Monday, 20 June 2016

Capital III, Chapter 37 - Part 4

As with the constant capital used in factories, the constant capital used in agriculture may be either fixed or circulating. Circulating constant capital would be comprised of things such as seeds, or feed given to animals. But, the fixed capital itself may be either of a transitory or a permanent nature. Things such as drainage, farm building, machinery etc. are more permanent in nature, whereas things such as fertiliser are of a transitory nature.

Fertiliser is fixed capital, in the sense that say lubricating oil is in factory production. That is it is not circulating capital, because it is not all used up in the production process, in the way raw material is. A quantity of lubricating oil, used on a machine, will, like the machine, be used in the production of numerous commodities over several production processes. It will, therefore, only give up a portion of its value to those commodities, during each process. But, unlike the machine, the lubricating oil will itself have to be repeatedly replaced. In the same way, fertiliser binds with the soil, and becomes a part of it. It gives up only a portion of its value, but repeated quantities of fertiliser have to be added to the soil over time.

“Elsewhere I have called the capital thus applied to land la terre-capital. It belongs to the category of fixed capital. The interest on capital incorporated in the land and the improvements thus made in it as an instrument of production can constitute a part of the rent paid by the capitalist farmer to the landowner, but it does not constitute the actual ground-rent, which is paid for the use of the land as such — be it in a natural or cultivated state.” (p 619)

The elsewhere that Marx is referring to here is in “The Poverty of Philosophy”, (p 165) where he writes,

"The mere application of further outlays of capital to land already transformed into means of production increases land as capital without adding anything to land as matter, that is, to the extent of the land.... Land as capital is no more eternal than any other capital... Land as capital is fixed capital; but fixed capital gets used up just as much as circulating capital." (Note 28, p 619)

What Marx means here is that the ground-rent is paid for the use of the land, not the additional capital, such as farm buildings. However, as will be seen later, the landlord benefits from the capital invested by the capitalist farmer, in this fixed capital, because at the end of the tenancy agreement, all such improvements become the property of the landlord. The landlord then sets the new rent level in accordance with this new improved condition of the land. The tenant then pays a higher rent, even if this tenant is actually the same capitalist farmer who made these improvements!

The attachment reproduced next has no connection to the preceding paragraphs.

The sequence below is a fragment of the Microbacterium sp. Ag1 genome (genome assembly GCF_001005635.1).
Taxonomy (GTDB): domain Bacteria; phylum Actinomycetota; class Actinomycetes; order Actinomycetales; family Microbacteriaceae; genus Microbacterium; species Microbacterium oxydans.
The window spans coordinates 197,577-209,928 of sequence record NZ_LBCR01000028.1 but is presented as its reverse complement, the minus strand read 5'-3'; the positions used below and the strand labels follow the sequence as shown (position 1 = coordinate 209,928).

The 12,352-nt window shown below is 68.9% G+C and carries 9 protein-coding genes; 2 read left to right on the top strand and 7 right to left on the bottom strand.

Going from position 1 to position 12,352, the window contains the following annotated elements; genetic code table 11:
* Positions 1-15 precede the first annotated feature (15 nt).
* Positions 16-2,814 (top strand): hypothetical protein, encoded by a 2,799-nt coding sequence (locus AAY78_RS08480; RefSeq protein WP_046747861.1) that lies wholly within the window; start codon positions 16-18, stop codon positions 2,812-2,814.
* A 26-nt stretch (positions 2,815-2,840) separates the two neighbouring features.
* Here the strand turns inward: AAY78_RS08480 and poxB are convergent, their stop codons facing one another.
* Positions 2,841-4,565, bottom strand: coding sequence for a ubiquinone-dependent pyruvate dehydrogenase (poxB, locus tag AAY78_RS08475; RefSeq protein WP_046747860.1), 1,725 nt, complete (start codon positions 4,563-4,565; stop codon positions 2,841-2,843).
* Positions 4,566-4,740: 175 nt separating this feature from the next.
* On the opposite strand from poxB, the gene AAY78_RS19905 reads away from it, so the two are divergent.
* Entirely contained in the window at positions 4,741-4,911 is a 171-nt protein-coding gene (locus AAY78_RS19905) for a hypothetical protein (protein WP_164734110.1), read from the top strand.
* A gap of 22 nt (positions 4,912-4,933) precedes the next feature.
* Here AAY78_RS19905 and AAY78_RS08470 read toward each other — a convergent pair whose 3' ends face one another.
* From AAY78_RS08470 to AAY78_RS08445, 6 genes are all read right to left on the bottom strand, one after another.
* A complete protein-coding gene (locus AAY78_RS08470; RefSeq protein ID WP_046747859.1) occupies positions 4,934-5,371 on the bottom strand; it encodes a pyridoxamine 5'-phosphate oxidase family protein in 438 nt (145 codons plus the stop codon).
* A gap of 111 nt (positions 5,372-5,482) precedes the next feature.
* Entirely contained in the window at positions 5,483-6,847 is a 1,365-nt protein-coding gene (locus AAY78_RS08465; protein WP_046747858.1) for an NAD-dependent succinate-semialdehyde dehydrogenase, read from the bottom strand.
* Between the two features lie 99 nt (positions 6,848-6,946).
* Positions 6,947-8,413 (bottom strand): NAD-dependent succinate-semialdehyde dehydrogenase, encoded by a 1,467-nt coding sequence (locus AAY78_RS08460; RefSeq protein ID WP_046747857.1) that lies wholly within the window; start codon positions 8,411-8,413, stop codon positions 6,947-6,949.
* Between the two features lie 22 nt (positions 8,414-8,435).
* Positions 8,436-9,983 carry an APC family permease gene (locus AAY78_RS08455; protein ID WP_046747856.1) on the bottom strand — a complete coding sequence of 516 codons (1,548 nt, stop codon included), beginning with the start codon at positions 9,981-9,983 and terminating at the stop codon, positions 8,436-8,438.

But, economically, this “rent” conflates two different things, firstly, the rent on the land, and secondly the interest to be paid for the use of the capital now provided, i.e. farm buildings etc.

The transitory forms of fixed capital in fertiliser etc. are always advanced by the capitalist farmer. But, even these transitory forms of fixed capital, along with the cultivation itself of the land, can bring about a more permanent improvement in its condition, appropriated for free by the landowner. By contrast, the landowner protects themselves against any deterioration of the land, as a result of its use, by writing into the contract of tenure, that it must be handed back in as good a condition as it was originally let. This is true of landlords letting buildings on leasehold too.


levi9909 said...

I've just seen left links tweeting a link to here. Do you not have a twitter account? If you haven't I think you should. If you have, what is it?


Boffy said...

No I don't have enough time in the day to waste tweeting, and I don't think anyone has anything useful they can say in 140 characters!

levi9909 said...

You could simply have a profile with a shorter form of your profile here and tweet a link to your posts as they arise. You could even set up a bot to auto tweet every time you post. You'd get more readers for a small once off time investment.

To be fair I didn't find this thanks to left links tweets. I saw you commenting on Bob from Brockley's latest post and looked for you on twitter and found left links. But that's another thing, you could tweet links to your comments on other blogs.

Boffy said...

Yes, I did think about some such arrangement, and as I'm about to be writing another novel I have also been intending to set up a Facebook page. My son has offered to curate it for me, but he has been working 24/7 for the last few weeks too.

I mentioned your suggestion to him, and he thinks its a good idea. So, thanks for that, and when time permits, I will probably take it up.